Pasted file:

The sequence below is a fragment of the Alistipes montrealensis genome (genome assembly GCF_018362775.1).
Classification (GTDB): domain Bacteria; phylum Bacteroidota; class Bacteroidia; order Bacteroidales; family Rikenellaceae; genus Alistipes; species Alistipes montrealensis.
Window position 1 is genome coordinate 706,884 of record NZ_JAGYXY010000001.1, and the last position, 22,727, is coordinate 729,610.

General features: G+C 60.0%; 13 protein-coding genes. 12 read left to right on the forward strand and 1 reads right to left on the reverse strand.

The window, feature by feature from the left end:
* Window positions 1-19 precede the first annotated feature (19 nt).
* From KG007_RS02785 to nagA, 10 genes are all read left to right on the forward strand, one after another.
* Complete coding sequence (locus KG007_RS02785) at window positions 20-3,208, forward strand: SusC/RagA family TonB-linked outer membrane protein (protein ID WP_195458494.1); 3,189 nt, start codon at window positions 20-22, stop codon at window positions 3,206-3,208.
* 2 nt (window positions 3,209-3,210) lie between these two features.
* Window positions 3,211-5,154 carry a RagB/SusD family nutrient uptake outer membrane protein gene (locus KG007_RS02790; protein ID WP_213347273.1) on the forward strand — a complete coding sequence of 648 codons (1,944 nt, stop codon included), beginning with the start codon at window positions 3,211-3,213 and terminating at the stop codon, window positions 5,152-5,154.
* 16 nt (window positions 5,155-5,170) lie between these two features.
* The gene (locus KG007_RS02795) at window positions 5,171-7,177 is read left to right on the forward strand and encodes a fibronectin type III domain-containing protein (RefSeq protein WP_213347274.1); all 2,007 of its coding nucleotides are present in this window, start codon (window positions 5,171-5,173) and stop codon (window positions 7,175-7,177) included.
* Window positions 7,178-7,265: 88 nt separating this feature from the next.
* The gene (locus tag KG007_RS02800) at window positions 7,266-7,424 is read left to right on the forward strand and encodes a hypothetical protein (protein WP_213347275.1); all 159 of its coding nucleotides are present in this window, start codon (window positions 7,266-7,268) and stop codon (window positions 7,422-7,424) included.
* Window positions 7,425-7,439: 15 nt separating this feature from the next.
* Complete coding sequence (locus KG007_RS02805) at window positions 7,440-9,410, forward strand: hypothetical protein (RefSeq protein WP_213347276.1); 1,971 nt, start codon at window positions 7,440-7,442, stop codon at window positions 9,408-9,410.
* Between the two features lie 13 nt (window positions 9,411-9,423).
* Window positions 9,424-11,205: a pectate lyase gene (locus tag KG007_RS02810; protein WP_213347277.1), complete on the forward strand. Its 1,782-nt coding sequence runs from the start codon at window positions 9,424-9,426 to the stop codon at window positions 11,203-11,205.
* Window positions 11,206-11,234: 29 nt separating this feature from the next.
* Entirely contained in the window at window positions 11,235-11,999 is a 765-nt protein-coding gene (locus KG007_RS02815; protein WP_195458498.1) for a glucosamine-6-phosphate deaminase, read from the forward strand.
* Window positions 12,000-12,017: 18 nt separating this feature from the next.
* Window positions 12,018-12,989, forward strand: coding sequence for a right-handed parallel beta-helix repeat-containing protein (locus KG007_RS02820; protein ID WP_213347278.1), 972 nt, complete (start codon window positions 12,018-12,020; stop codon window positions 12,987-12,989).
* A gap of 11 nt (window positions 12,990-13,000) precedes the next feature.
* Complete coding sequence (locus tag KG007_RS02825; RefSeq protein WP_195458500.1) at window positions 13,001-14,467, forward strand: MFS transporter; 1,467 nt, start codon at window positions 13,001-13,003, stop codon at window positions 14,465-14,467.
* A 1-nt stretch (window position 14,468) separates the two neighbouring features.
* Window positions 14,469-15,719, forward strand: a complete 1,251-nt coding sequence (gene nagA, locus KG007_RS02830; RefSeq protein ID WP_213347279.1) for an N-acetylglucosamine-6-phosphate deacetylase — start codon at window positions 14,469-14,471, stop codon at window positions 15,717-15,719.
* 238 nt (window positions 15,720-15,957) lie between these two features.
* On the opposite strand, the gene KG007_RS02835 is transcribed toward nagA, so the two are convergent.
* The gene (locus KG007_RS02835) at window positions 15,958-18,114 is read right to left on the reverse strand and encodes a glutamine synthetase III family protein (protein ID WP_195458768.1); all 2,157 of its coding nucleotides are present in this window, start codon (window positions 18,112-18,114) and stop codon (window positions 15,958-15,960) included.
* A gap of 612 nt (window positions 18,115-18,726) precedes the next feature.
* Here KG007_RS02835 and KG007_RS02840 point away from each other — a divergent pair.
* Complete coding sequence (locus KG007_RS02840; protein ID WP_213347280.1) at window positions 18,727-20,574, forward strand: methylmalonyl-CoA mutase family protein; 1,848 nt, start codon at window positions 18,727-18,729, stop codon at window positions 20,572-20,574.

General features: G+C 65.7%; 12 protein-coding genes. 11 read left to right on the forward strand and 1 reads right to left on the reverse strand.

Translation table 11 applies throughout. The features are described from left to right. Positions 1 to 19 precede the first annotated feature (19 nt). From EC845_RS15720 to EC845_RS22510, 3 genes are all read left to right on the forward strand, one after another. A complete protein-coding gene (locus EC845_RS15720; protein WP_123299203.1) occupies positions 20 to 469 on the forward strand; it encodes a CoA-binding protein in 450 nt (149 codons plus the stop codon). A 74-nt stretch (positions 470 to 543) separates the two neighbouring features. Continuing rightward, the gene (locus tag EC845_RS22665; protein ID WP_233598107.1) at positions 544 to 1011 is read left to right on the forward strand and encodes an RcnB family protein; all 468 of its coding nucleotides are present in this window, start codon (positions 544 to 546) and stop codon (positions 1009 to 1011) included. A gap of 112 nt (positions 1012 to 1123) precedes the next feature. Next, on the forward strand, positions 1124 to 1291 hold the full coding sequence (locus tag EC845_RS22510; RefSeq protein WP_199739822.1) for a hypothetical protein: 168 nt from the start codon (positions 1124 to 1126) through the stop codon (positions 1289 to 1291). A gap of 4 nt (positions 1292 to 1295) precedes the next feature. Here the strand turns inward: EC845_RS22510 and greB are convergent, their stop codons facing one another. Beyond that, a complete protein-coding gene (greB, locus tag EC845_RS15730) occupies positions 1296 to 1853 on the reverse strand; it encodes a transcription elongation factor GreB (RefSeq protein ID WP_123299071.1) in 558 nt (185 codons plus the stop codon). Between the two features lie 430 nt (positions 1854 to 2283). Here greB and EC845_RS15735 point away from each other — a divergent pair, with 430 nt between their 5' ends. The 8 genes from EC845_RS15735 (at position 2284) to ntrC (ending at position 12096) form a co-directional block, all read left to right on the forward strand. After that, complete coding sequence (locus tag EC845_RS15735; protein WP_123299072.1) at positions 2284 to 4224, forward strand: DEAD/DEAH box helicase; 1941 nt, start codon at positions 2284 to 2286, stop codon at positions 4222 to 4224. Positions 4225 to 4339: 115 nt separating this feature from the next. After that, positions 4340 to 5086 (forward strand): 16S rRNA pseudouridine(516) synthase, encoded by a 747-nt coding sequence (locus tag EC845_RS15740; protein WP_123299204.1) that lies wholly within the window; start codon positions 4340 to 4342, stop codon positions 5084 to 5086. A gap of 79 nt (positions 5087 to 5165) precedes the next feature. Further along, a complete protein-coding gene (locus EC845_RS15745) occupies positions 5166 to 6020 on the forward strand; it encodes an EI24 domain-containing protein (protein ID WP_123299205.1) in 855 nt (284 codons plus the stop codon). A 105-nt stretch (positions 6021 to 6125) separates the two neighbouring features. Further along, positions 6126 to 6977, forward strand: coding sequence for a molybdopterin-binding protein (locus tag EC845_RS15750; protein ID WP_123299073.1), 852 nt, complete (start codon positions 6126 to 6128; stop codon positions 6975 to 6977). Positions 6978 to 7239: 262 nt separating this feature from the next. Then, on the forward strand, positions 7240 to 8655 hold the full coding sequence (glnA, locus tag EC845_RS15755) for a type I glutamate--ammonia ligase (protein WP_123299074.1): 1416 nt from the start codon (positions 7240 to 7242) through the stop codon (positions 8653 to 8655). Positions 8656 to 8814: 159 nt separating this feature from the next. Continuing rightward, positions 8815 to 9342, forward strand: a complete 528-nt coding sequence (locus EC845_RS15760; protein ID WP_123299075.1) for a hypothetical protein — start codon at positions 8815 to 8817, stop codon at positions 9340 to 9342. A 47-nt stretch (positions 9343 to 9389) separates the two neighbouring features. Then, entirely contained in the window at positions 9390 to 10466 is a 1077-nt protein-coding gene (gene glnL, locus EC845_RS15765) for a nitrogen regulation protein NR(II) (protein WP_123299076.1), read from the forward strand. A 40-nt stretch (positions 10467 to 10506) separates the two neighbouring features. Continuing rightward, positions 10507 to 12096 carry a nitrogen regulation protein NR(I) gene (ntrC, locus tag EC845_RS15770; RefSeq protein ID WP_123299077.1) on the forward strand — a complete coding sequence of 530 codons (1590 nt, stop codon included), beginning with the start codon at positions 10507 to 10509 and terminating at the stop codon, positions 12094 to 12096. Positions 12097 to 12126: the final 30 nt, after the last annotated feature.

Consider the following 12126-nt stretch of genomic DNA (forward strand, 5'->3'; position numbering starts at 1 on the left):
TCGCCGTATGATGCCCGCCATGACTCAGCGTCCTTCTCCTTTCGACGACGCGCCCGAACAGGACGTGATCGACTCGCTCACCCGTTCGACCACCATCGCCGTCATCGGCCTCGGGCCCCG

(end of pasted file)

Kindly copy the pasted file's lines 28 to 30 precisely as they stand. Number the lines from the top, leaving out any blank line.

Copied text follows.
* On the opposite strand, the gene KG007_RS02835 is transcribed toward nagA, so the two are convergent.
* The gene (locus KG007_RS02835) at window positions 15,958-18,114 is read right to left on the reverse strand and encodes a glutamine synthetase III family protein (protein ID WP_195458768.1); all 2,157 of its coding nucleotides are present in this window, start codon (window positions 18,112-18,114) and stop codon (window positions 15,958-15,960) included.
* A gap of 612 nt (window positions 18,115-18,726) precedes the next feature.